MRI outcomes in early MS

M
Epub: Kirov et al. Serial proton MR spectroscopy of gray and white matter in relapsing-remitting MS. Neurology. 2012.

OBJECTIVE: To characterize and follow the diffuse gray and white matter (GM/WM) metabolic abnormalities in early relapsing-remitting multiple sclerosis using proton magnetic resonance spectroscopic imaging ((1)H-MRSI).

METHODS: Eighteen recently diagnosed, mildly disabled patients (mean baseline time from diagnosis 32 months, mean Expanded Disability Status Scale [EDSS] score 1.3), all on immunomodulatory medication, were scanned semiannually for 3 years with T1-weighted and T2-weighted MRI and 3D (1)H-MRSI at 3 T. Ten sex- and age-matched controls were followed annually. Global absolute concentrations of N-acetylaspartate (NAA), choline (Cho), creatine (Cr), and myo-inositol (mI) were obtained for all GM and WM in the 360 cm(3) (1)H-MRSI volume of interest.

RESULTS: Patients’ average WM Cr, Cho, and mI concentrations (over all time points), 5.3 ± 0.4, 1.6 ± 0.1, and 5.1 ± 0.7 mM, were 8%, 12%, and 11% higher than controls’ (p ≤ 0.01), while their WM NAA (measure of axon content), 7.4 ± 0.7 mM, was 6% lower (p = 0.07). There were increases with time of patients’ WM Cr: 0.1 mM/year, Cho: 0.02 mM/year, and NAA: 0.1 mM/year (all p < 0.05). None of the patients’ metabolic concentrations correlated with their EDSS score, relapse rate, GM/WM/CSF fractions, or lesion volume.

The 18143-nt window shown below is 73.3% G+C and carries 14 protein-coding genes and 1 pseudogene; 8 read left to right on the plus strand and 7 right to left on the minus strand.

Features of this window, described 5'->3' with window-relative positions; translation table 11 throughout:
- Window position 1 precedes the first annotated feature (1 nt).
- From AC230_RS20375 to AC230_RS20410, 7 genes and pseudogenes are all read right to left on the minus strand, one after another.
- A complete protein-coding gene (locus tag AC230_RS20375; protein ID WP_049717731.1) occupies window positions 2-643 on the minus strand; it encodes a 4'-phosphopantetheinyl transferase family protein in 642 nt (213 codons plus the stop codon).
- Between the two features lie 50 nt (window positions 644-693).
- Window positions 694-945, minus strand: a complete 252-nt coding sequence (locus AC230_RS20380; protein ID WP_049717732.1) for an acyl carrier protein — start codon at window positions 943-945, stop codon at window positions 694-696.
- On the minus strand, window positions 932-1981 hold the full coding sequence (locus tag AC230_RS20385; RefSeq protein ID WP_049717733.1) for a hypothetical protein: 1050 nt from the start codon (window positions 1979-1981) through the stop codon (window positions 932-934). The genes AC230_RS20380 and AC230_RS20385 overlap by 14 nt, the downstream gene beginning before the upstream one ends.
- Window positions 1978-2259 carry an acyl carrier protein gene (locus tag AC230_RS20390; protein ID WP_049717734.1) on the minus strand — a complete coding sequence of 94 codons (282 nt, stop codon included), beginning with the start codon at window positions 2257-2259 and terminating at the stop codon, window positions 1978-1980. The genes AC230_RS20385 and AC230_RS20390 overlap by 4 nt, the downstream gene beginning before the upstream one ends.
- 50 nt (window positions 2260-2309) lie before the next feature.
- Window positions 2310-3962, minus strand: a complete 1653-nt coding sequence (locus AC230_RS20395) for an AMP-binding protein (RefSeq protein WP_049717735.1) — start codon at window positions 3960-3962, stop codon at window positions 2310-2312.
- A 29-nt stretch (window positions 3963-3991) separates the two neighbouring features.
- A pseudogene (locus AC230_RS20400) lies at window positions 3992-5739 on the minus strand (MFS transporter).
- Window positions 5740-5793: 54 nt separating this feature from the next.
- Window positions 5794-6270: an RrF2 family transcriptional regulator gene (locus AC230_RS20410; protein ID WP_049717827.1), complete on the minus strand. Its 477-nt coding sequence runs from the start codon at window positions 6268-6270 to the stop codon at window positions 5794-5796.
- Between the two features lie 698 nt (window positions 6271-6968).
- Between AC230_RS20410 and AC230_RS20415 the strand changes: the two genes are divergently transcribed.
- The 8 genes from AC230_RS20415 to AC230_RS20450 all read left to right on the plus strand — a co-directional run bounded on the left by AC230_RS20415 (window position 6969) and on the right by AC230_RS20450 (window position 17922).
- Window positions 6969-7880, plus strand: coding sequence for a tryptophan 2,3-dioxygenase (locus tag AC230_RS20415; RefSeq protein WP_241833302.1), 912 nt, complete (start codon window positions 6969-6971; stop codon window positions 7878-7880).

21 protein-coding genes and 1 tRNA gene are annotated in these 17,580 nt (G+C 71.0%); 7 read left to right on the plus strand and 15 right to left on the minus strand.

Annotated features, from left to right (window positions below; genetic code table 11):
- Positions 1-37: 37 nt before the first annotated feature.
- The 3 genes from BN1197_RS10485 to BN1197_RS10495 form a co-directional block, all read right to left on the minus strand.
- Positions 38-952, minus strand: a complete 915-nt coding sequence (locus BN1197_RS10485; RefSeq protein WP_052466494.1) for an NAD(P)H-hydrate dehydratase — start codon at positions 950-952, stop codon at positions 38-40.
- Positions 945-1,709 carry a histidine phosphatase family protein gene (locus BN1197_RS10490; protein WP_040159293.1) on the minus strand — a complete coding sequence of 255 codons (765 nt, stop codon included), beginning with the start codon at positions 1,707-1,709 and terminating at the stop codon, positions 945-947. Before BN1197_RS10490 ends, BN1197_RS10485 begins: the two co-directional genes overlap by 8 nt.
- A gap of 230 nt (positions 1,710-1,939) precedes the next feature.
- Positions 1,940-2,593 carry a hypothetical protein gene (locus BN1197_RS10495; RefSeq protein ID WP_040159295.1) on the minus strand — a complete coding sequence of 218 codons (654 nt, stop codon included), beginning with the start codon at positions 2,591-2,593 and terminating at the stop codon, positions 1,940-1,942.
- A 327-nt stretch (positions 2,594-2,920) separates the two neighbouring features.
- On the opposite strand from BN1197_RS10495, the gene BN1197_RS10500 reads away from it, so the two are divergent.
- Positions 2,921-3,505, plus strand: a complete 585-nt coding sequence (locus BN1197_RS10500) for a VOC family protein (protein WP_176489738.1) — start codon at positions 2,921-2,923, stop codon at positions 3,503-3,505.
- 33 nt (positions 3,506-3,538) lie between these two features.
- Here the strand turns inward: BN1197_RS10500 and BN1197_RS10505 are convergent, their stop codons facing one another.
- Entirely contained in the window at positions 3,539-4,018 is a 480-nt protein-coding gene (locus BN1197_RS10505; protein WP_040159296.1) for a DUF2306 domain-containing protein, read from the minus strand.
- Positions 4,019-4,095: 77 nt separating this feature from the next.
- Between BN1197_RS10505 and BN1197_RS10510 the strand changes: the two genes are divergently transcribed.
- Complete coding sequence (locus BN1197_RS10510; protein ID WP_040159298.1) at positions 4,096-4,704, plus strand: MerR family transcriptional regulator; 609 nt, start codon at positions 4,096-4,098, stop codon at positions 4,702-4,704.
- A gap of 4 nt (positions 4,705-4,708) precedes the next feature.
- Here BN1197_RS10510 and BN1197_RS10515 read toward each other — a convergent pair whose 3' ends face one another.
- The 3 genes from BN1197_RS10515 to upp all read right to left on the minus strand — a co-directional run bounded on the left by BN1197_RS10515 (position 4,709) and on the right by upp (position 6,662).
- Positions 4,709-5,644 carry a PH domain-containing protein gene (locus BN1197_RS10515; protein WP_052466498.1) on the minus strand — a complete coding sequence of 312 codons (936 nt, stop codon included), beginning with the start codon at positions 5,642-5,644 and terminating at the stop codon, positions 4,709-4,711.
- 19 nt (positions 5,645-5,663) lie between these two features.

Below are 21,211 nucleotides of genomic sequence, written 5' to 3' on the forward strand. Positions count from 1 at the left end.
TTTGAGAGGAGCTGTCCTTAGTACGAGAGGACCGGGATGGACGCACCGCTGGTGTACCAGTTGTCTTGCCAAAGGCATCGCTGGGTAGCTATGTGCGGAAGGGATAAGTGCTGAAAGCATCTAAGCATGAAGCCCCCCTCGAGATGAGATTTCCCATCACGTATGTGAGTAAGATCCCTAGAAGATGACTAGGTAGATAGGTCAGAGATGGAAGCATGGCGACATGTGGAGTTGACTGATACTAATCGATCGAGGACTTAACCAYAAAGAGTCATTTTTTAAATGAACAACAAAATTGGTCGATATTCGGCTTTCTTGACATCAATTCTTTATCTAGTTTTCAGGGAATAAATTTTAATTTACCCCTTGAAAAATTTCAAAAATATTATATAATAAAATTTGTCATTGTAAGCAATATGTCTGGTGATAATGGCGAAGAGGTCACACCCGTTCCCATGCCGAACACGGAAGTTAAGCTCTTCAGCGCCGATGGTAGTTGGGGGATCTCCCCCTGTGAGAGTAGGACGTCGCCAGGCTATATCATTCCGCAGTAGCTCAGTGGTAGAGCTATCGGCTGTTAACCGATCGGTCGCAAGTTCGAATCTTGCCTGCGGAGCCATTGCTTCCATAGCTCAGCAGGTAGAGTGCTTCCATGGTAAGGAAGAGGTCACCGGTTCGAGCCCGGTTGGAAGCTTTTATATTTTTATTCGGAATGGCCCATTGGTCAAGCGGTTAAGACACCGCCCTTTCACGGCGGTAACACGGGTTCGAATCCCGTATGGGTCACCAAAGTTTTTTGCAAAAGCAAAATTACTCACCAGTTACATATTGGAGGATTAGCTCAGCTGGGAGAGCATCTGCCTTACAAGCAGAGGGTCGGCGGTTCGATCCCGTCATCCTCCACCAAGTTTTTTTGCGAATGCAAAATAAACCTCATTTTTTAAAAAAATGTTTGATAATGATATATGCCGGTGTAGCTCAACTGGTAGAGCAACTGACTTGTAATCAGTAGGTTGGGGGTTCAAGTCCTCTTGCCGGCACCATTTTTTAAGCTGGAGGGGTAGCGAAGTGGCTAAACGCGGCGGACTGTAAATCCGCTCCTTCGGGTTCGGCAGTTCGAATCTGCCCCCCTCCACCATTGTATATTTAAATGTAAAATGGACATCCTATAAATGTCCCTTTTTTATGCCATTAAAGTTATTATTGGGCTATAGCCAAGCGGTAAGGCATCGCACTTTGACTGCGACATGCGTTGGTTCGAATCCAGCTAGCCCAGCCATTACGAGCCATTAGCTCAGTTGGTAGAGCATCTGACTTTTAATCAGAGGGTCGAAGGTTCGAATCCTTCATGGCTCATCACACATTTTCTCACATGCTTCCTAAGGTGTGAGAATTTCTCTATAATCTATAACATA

CONCLUSIONS: Diffuse WM glial abnormalities were larger in magnitude than the axonal abnormalities and increased over time independently of conventional clinical or imaging metrics and despite immunomodulatory treatment. In contrast, the axonal abnormalities showed partial recovery, suggesting that patients’ lower WM, NAA levels represented a dysfunction, which may abate with treatment. Absence of detectable diffuse changes in GM suggests that injury there is minimal, focal, or heterogeneous between cortex and deep GM nuclei.



This study demonstrates that conventional MRI is not that definitive, for many years NAA which is concentrated in nerves, was and still is thought of a measure of nerve content. However as can be seen the levels can increase and so it is not an absolute measure of nerve content. They could not detect so many changes in grey matter, but we know that MRI struggled for years to show grey matter lesions. It is not yet a microscope and until it has power it will continue to miss stuff. It is also showing changes that have not been clearly related to any pathology yet.

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